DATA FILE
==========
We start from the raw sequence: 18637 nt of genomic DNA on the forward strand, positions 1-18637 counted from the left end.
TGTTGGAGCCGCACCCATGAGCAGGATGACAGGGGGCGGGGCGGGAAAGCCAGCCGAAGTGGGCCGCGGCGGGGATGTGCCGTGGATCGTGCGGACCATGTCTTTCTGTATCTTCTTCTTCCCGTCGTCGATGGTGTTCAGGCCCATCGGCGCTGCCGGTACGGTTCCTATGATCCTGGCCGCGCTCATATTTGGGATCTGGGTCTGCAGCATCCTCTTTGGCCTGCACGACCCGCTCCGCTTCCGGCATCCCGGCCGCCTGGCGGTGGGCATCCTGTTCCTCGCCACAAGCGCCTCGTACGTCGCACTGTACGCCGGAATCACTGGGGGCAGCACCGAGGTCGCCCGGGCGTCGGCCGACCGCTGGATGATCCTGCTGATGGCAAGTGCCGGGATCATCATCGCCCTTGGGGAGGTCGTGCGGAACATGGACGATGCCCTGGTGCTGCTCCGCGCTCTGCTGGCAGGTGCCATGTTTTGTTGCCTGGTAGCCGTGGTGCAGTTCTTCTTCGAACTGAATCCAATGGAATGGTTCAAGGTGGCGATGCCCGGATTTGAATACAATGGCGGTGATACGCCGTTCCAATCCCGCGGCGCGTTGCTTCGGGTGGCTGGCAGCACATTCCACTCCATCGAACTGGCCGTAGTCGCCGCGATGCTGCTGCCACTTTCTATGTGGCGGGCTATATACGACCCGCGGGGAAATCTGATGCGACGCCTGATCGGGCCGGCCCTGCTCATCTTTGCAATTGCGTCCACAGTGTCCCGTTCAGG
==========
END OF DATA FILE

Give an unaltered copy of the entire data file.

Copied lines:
We start from the raw sequence: 18637 nt of genomic DNA on the forward strand, positions 1-18637 counted from the left end.
TGTTGGAGCCGCACCCATGAGCAGGATGACAGGGGGCGGGGCGGGAAAGCCAGCCGAAGTGGGCCGCGGCGGGGATGTGCCGTGGATCGTGCGGACCATGTCTTTCTGTATCTTCTTCTTCCCGTCGTCGATGGTGTTCAGGCCCATCGGCGCTGCCGGTACGGTTCCTATGATCCTGGCCGCGCTCATATTTGGGATCTGGGTCTGCAGCATCCTCTTTGGCCTGCACGACCCGCTCCGCTTCCGGCATCCCGGCCGCCTGGCGGTGGGCATCCTGTTCCTCGCCACAAGCGCCTCGTACGTCGCACTGTACGCCGGAATCACTGGGGGCAGCACCGAGGTCGCCCGGGCGTCGGCCGACCGCTGGATGATCCTGCTGATGGCAAGTGCCGGGATCATCATCGCCCTTGGGGAGGTCGTGCGGAACATGGACGATGCCCTGGTGCTGCTCCGCGCTCTGCTGGCAGGTGCCATGTTTTGTTGCCTGGTAGCCGTGGTGCAGTTCTTCTTCGAACTGAATCCAATGGAATGGTTCAAGGTGGCGATGCCCGGATTTGAATACAATGGCGGTGATACGCCGTTCCAATCCCGCGGCGCGTTGCTTCGGGTGGCTGGCAGCACATTCCACTCCATCGAACTGGCCGTAGTCGCCGCGATGCTGCTGCCACTTTCTATGTGGCGGGCTATATACGACCCGCGGGGAAATCTGATGCGACGCCTGATCGGGCCGGCCCTGCTCATCTTTGCAATTGCGTCCACAGTGTCCCGTTCAGG